When I was twelve, my family traveled to Florida for a vacation on the beach. We had been looking forward to a week of sunning ourselves on white sandy shores, and since we kids had never before seen the ocean, splashing in its waves. We had heard that salt water makes you buoyant, and I imagined myself bobbing sunny side up, like a poached egg. I would close my eyes, hold my breath, and let the waves carry me away.
When we arrived, however, the beaches were littered with bloated jellyfish. A passerby told us they had invaded the shores the night before, and when the tide pulled back, their soft bodies had stuck to the sand. They couldn’t wriggle away because they had no control over where they went. They floated helplessly, obliviously, to their deaths. My brothers passed the days stabbing the swollen orbs with sticks, squealing when they burst and oozed like grey yolks over the pristine sand. I sat at a picnic table playing cards with my father, while my mother walked silently up and down the beach trying to photograph seabirds with a flimsy disposable camera.
When we returned to Michigan, my fifth grade class was taking prayer requests. I asked that everyone keep my brother Benjamin in their prayers, claiming that he had stepped on a jellyfish in Florida and needed to be brought to the emergency room, which explained why I hadn’t dipped even a toe in the ocean during my vacation. It was a lie, but the whole class, most of whom had also never seen the ocean, gasped at the cinematic horror of the story.
Years later, I would learn that my parents were already planning their divorce when we traveled south. They had wanted to give us one last happy memory before breaking the news. Had I known then, I might have asked to pray for something different, something real. Instead, we clasped hands, bowed our heads, and fervently prayed for a lie.
Soon after, my fifth grade teacher ran into my mother at the grocery store. She asked how Benjamin was doing, if the prayers were working. My mother came home incensed. “Weren’t your real memories enough?” she snapped. “The vacation wasn’t exciting enough so you had to lie about it?” I remember that she was sweating even though it was January. She was shaking and her eyes were wet. “Stop lying,” she screamed, slamming her hand to the counter. “Stop lying!”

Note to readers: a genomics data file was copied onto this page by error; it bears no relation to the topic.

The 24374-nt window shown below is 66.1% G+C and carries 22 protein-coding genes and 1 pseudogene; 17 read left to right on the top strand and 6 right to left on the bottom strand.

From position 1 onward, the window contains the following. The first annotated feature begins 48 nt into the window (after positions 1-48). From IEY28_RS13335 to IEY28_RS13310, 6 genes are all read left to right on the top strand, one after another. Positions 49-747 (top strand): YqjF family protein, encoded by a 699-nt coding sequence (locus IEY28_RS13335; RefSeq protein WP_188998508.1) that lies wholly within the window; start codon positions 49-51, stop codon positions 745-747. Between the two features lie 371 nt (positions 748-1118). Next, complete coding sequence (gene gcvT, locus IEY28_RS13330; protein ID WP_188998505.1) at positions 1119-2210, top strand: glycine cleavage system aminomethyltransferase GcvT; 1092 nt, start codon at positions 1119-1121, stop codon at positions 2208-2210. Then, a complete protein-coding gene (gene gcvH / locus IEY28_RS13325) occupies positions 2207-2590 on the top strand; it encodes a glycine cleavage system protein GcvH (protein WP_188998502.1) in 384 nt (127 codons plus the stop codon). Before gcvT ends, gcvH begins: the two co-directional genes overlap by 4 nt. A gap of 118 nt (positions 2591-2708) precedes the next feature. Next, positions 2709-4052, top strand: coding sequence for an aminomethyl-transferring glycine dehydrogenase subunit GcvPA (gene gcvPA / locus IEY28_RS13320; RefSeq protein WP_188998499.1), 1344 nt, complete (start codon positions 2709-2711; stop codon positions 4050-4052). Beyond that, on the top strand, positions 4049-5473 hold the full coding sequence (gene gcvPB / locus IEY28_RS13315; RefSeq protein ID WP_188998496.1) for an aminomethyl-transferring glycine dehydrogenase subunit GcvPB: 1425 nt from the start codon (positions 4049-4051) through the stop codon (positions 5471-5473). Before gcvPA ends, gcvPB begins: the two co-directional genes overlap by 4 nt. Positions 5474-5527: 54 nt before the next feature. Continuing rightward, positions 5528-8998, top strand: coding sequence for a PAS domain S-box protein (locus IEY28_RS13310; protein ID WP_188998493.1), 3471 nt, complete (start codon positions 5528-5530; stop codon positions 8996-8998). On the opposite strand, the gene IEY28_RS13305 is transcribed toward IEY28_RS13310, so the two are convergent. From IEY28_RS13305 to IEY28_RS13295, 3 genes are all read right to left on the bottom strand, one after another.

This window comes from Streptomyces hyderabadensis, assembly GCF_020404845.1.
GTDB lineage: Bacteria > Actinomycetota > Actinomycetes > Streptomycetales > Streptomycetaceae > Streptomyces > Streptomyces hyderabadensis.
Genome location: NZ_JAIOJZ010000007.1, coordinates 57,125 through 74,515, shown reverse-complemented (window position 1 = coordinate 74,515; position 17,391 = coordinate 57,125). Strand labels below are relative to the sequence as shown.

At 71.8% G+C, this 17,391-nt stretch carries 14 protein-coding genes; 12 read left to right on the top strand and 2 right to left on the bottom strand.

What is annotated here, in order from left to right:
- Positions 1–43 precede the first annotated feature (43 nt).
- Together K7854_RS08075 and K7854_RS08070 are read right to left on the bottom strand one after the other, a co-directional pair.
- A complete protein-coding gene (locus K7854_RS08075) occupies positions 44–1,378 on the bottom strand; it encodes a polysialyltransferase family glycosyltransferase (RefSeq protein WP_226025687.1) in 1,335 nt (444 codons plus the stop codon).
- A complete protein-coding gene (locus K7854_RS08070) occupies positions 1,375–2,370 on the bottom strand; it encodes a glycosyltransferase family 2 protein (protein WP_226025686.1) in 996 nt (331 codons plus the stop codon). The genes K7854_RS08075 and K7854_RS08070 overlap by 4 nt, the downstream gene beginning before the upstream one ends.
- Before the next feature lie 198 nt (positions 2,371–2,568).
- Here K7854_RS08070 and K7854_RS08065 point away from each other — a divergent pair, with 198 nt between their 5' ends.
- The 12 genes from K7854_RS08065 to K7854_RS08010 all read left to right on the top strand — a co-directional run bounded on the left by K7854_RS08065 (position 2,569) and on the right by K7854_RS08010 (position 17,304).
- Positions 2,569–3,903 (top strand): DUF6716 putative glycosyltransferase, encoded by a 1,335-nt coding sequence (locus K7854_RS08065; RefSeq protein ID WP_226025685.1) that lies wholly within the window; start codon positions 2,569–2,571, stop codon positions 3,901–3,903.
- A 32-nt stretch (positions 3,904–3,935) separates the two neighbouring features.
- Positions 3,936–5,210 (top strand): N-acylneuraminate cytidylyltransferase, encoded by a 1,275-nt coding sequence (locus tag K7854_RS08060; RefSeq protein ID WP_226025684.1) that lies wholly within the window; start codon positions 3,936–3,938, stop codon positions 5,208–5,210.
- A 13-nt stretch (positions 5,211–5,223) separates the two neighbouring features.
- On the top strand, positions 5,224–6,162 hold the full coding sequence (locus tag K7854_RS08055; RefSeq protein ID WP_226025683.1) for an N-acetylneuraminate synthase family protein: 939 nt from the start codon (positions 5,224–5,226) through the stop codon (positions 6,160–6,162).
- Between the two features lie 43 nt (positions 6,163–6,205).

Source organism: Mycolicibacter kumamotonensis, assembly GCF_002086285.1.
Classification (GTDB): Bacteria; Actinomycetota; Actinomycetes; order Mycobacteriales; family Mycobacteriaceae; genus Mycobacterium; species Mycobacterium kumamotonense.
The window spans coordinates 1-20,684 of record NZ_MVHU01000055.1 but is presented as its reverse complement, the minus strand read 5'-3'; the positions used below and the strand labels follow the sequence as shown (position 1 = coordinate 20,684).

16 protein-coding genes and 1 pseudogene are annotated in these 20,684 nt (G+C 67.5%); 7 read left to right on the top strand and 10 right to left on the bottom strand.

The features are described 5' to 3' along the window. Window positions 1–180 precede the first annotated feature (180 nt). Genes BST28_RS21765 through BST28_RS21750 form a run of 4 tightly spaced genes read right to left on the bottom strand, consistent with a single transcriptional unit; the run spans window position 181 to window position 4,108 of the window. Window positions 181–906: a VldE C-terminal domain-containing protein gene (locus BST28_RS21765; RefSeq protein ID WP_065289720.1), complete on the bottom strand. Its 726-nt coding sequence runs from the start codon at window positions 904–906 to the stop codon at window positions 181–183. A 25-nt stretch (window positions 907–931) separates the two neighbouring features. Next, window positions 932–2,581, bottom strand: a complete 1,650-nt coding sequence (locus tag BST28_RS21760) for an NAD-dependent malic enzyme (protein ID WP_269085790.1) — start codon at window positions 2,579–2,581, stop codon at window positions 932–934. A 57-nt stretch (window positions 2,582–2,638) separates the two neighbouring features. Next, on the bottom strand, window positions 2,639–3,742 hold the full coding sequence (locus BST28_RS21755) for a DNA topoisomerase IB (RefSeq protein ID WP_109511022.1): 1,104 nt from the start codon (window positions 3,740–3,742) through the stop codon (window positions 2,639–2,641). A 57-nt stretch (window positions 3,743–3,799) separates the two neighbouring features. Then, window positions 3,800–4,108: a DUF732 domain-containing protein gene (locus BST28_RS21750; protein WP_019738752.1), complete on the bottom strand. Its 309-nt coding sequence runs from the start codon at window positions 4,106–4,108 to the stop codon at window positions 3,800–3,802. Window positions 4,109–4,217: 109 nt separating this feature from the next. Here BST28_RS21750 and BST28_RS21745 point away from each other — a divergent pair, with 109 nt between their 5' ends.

Had she gone to meet her lover that night? In the secret, in the shadows, had she told him of my lie? Maybe she cried when she told him the story, or maybe she laughed. Or maybe she didn’t speak of me at all when he wrapped her in his arms and rocked her like the waves. Maybe she couldn’t think of us on those nights, so she closed her eyes and held her breath, knowing the tide was about to turn.
Amy Holwerda is a freelance writer living the dream of traveling the world with a pencil behind her ear. Her work has been noted in The Best American Essays (2013) and has been published in Hobart, The Collagist, Quick Fiction, Flash International, and The Sycamore Review, among others. She currently lives in Berlin, Germany and blogs about her travels at www.amyholwerda.com.
What exciting, fascinating “secret” stuff can you tell us about “The Invasion”? Perspective is a funny thing, especially for a writer. Despite the tone of this piece, I’ve always had, and will always have, wonderful memories of the Florida trip. The realization that there was something lurking under the surface of these memories didn’t hit me until I was living on the ocean with my new husband. We were watching the water one morning when a school of flying fish suddenly appeared, hurling their gleaming, silver bodies from the black water, reminding me just how much the water hides.
What exciting, fascinating “secret” stuff can you tell us about “The Invasion”?
Perspective is a funny thing, especially for a writer. Despite the tone of this piece, I’ve always had, and will always have, wonderful memories of the Florida trip. The realization that there was something lurking under the surface of these memories didn’t hit me until I was living on the ocean with my new husband. We were watching the water one morning when a school of flying fish suddenly appeared, hurling their gleaming, silver bodies from the black water, reminding me just how much the water hides.
Congrats to Christopher Allen for having a work from HOUSEHOLD TOXINS being chosen to appear in BSF 2019 from Sonder Press.
Check out the write-up of the journal in The Writer.
Poetry, creative nonfiction, and fiction/prose poetry submissions are now CLOSED. Check out our new category triptychs! The submission period next opens March 15, 2020; submit here.
02/17 • Madison Frazier
02/19 • Gail Geopfert
02/20 • Maureen Alsop (8 of 12)
02/24 • Kenneth Pobo
02/26 • Miranda Campbell
02/27 • Maureen Alsop (9 of 12)
03/04 • John Meyers
03/05 • Maureen Alsop (10 of 12)
03/09 • Grant Faulkner
03/11 • Maureen Alsop
03/12 • Maureen Alsop (11 of 12)
03/16 • Tara Laskowski
03/05 • Maureen Alsop (12 of 12)
03/23 • Kim Chinquee
03/25 • Lucinda Kempe